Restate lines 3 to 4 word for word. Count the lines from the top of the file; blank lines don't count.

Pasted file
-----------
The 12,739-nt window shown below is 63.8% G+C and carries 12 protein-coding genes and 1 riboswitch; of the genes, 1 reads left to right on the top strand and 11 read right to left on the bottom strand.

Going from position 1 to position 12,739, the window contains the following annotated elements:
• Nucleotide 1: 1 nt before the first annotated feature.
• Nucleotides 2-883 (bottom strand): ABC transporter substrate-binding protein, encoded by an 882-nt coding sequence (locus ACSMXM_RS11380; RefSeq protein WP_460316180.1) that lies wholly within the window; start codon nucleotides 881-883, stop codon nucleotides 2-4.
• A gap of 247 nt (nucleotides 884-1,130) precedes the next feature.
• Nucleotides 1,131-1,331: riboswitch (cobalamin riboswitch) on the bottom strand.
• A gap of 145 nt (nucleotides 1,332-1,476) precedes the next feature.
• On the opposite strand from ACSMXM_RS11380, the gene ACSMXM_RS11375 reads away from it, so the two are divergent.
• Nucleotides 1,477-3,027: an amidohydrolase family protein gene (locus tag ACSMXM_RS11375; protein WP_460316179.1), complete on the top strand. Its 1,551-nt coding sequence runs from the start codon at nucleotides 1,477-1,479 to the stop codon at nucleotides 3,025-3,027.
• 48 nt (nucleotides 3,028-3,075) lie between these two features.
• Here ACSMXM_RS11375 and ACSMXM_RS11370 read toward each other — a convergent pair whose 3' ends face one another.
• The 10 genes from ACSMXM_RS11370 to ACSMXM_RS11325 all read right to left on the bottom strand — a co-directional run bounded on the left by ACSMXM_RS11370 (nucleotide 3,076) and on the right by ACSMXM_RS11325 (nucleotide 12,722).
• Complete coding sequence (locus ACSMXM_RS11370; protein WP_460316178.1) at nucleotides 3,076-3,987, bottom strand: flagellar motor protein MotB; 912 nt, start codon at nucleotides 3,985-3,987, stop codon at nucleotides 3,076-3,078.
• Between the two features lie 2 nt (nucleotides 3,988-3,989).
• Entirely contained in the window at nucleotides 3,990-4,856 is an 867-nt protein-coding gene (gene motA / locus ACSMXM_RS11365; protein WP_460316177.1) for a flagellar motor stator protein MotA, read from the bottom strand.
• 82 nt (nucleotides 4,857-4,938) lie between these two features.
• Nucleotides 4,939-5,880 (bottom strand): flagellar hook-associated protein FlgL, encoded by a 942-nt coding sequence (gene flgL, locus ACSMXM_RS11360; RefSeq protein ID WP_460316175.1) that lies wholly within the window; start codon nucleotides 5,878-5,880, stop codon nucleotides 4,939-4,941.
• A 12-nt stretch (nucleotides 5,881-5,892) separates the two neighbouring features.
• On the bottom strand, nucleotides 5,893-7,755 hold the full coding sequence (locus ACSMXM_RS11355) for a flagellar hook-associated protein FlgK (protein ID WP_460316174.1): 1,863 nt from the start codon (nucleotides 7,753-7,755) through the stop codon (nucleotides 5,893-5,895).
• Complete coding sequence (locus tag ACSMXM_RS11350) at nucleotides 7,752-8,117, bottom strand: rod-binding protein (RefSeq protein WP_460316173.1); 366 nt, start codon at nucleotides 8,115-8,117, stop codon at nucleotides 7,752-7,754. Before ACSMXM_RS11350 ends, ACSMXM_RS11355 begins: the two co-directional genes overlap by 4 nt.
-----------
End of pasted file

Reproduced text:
• Nucleotide 1: 1 nt before the first annotated feature.
• Nucleotides 2-883 (bottom strand): ABC transporter substrate-binding protein, encoded by an 882-nt coding sequence (locus ACSMXM_RS11380; RefSeq protein WP_460316180.1) that lies wholly within the window; start codon nucleotides 881-883, stop codon nucleotides 2-4.